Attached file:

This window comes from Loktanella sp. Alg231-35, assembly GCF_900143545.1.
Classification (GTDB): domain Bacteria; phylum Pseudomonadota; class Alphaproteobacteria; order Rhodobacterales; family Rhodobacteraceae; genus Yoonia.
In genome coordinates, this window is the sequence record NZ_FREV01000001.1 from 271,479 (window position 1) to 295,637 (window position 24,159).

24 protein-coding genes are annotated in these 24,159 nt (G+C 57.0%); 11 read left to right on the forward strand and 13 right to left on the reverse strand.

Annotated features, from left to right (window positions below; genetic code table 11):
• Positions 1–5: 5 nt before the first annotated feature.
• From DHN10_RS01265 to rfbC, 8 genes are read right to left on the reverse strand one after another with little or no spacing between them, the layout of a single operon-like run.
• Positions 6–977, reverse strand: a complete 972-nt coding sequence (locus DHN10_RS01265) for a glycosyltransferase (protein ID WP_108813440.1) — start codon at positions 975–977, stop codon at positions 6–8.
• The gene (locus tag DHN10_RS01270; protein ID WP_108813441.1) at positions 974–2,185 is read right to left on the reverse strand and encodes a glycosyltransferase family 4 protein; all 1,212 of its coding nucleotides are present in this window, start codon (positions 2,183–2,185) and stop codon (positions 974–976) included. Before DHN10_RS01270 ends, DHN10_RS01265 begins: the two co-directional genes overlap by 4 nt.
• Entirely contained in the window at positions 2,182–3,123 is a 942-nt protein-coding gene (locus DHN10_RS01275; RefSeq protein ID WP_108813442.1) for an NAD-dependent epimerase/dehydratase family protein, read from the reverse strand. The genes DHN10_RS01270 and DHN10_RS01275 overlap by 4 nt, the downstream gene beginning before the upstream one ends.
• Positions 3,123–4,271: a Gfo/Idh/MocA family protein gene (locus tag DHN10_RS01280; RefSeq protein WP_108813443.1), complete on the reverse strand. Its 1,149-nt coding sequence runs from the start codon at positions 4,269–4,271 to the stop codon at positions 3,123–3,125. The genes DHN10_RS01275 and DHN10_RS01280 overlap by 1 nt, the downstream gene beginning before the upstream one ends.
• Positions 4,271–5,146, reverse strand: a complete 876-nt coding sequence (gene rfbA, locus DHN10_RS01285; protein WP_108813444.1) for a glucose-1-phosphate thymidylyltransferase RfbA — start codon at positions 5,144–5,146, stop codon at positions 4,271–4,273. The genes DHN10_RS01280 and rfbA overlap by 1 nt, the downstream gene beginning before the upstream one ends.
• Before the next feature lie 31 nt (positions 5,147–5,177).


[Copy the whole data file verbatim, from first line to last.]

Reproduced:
This window comes from Loktanella sp. Alg231-35, assembly GCF_900143545.1.
Classification (GTDB): domain Bacteria; phylum Pseudomonadota; class Alphaproteobacteria; order Rhodobacterales; family Rhodobacteraceae; genus Yoonia.
In genome coordinates, this window is the sequence record NZ_FREV01000001.1 from 271,479 (window position 1) to 295,637 (window position 24,159).

24 protein-coding genes are annotated in these 24,159 nt (G+C 57.0%); 11 read left to right on the forward strand and 13 right to left on the reverse strand.

Annotated features, from left to right (window positions below; genetic code table 11):
• Positions 1–5: 5 nt before the first annotated feature.
• From DHN10_RS01265 to rfbC, 8 genes are read right to left on the reverse strand one after another with little or no spacing between them, the layout of a single operon-like run.
• Positions 6–977, reverse strand: a complete 972-nt coding sequence (locus DHN10_RS01265) for a glycosyltransferase (protein ID WP_108813440.1) — start codon at positions 975–977, stop codon at positions 6–8.
• The gene (locus tag DHN10_RS01270; protein ID WP_108813441.1) at positions 974–2,185 is read right to left on the reverse strand and encodes a glycosyltransferase family 4 protein; all 1,212 of its coding nucleotides are present in this window, start codon (positions 2,183–2,185) and stop codon (positions 974–976) included. Before DHN10_RS01270 ends, DHN10_RS01265 begins: the two co-directional genes overlap by 4 nt.
• Entirely contained in the window at positions 2,182–3,123 is a 942-nt protein-coding gene (locus DHN10_RS01275; RefSeq protein ID WP_108813442.1) for an NAD-dependent epimerase/dehydratase family protein, read from the reverse strand. The genes DHN10_RS01270 and DHN10_RS01275 overlap by 4 nt, the downstream gene beginning before the upstream one ends.
• Positions 3,123–4,271: a Gfo/Idh/MocA family protein gene (locus tag DHN10_RS01280; RefSeq protein WP_108813443.1), complete on the reverse strand. Its 1,149-nt coding sequence runs from the start codon at positions 4,269–4,271 to the stop codon at positions 3,123–3,125. The genes DHN10_RS01275 and DHN10_RS01280 overlap by 1 nt, the downstream gene beginning before the upstream one ends.
• Positions 4,271–5,146, reverse strand: a complete 876-nt coding sequence (gene rfbA, locus DHN10_RS01285; protein WP_108813444.1) for a glucose-1-phosphate thymidylyltransferase RfbA — start codon at positions 5,144–5,146, stop codon at positions 4,271–4,273. The genes DHN10_RS01280 and rfbA overlap by 1 nt, the downstream gene beginning before the upstream one ends.
• Before the next feature lie 31 nt (positions 5,147–5,177).